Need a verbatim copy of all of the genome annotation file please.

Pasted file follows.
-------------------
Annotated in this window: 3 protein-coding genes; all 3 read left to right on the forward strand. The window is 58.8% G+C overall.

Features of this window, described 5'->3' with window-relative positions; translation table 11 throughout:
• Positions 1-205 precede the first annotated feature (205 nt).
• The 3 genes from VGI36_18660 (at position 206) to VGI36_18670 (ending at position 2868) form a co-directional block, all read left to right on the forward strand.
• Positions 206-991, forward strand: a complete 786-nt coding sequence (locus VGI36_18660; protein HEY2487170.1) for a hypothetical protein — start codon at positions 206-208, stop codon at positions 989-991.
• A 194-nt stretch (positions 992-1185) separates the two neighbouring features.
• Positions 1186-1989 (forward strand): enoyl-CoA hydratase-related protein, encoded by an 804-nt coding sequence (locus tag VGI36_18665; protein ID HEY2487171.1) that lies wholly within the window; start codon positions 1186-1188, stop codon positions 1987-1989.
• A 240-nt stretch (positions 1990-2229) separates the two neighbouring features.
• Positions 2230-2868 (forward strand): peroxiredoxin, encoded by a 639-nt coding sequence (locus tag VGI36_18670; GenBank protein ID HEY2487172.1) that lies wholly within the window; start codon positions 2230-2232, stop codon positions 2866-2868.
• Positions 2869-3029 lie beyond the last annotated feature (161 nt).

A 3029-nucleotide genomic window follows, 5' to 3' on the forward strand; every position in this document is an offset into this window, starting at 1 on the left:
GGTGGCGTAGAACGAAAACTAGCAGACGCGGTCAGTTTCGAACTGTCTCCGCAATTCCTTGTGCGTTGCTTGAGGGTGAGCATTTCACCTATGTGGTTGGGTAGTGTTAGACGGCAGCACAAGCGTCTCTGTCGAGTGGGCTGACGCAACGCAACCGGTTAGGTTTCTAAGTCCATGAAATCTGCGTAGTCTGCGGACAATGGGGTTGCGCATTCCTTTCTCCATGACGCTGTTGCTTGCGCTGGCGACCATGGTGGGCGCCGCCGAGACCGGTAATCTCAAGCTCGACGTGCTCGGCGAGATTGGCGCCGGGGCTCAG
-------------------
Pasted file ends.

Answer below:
Annotated in this window: 3 protein-coding genes; all 3 read left to right on the forward strand. The window is 58.8% G+C overall.

Features of this window, described 5'->3' with window-relative positions; translation table 11 throughout:
• Positions 1-205 precede the first annotated feature (205 nt).
• The 3 genes from VGI36_18660 (at position 206) to VGI36_18670 (ending at position 2868) form a co-directional block, all read left to right on the forward strand.
• Positions 206-991, forward strand: a complete 786-nt coding sequence (locus VGI36_18660; protein HEY2487170.1) for a hypothetical protein — start codon at positions 206-208, stop codon at positions 989-991.
• A 194-nt stretch (positions 992-1185) separates the two neighbouring features.
• Positions 1186-1989 (forward strand): enoyl-CoA hydratase-related protein, encoded by an 804-nt coding sequence (locus tag VGI36_18665; protein ID HEY2487171.1) that lies wholly within the window; start codon positions 1186-1188, stop codon positions 1987-1989.
• A 240-nt stretch (positions 1990-2229) separates the two neighbouring features.
• Positions 2230-2868 (forward strand): peroxiredoxin, encoded by a 639-nt coding sequence (locus tag VGI36_18670; GenBank protein ID HEY2487172.1) that lies wholly within the window; start codon positions 2230-2232, stop codon positions 2866-2868.
• Positions 2869-3029 lie beyond the last annotated feature (161 nt).

A 3029-nucleotide genomic window follows, 5' to 3' on the forward strand; every position in this document is an offset into this window, starting at 1 on the left:
GGTGGCGTAGAACGAAAACTAGCAGACGCGGTCAGTTTCGAACTGTCTCCGCAATTCCTTGTGCGTTGCTTGAGGGTGAGCATTTCACCTATGTGGTTGGGTAGTGTTAGACGGCAGCACAAGCGTCTCTGTCGAGTGGGCTGACGCAACGCAACCGGTTAGGTTTCTAAGTCCATGAAATCTGCGTAGTCTGCGGACAATGGGGTTGCGCATTCCTTTCTCCATGACGCTGTTGCTTGCGCTGGCGACCATGGTGGGCGCCGCCGAGACCGGTAATCTCAAGCTCGACGTGCTCGGCGAGATTGGCGCCGGGGCTCAG